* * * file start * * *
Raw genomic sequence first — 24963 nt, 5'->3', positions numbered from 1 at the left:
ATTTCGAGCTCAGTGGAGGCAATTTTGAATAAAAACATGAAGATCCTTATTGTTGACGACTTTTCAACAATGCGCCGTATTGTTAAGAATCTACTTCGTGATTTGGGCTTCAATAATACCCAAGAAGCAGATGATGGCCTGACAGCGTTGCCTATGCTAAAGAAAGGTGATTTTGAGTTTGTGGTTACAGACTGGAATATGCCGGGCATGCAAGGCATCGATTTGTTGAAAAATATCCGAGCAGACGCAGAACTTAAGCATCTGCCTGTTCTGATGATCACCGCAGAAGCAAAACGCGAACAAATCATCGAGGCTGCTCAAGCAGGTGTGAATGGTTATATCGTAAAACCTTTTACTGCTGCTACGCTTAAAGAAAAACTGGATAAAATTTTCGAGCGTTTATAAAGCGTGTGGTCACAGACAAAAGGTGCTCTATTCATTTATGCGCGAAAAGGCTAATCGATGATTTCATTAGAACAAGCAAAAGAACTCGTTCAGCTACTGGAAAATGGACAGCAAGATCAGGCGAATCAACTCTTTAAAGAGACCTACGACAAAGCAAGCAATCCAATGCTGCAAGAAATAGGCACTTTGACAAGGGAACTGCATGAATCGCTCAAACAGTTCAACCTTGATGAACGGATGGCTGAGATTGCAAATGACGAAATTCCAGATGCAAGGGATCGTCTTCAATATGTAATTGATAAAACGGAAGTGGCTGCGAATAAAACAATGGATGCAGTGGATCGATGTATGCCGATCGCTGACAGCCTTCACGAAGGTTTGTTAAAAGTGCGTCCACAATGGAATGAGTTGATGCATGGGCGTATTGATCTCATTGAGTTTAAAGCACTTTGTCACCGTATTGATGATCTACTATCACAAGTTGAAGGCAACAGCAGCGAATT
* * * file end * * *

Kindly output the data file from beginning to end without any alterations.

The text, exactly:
Raw genomic sequence first — 24963 nt, 5'->3', positions numbered from 1 at the left:
ATTTCGAGCTCAGTGGAGGCAATTTTGAATAAAAACATGAAGATCCTTATTGTTGACGACTTTTCAACAATGCGCCGTATTGTTAAGAATCTACTTCGTGATTTGGGCTTCAATAATACCCAAGAAGCAGATGATGGCCTGACAGCGTTGCCTATGCTAAAGAAAGGTGATTTTGAGTTTGTGGTTACAGACTGGAATATGCCGGGCATGCAAGGCATCGATTTGTTGAAAAATATCCGAGCAGACGCAGAACTTAAGCATCTGCCTGTTCTGATGATCACCGCAGAAGCAAAACGCGAACAAATCATCGAGGCTGCTCAAGCAGGTGTGAATGGTTATATCGTAAAACCTTTTACTGCTGCTACGCTTAAAGAAAAACTGGATAAAATTTTCGAGCGTTTATAAAGCGTGTGGTCACAGACAAAAGGTGCTCTATTCATTTATGCGCGAAAAGGCTAATCGATGATTTCATTAGAACAAGCAAAAGAACTCGTTCAGCTACTGGAAAATGGACAGCAAGATCAGGCGAATCAACTCTTTAAAGAGACCTACGACAAAGCAAGCAATCCAATGCTGCAAGAAATAGGCACTTTGACAAGGGAACTGCATGAATCGCTCAAACAGTTCAACCTTGATGAACGGATGGCTGAGATTGCAAATGACGAAATTCCAGATGCAAGGGATCGTCTTCAATATGTAATTGATAAAACGGAAGTGGCTGCGAATAAAACAATGGATGCAGTGGATCGATGTATGCCGATCGCTGACAGCCTTCACGAAGGTTTGTTAAAAGTGCGTCCACAATGGAATGAGTTGATGCATGGGCGTATTGATCTCATTGAGTTTAAAGCACTTTGTCACCGTATTGATGATCTACTATCACAAGTTGAAGGCAACAGCAGCGAATT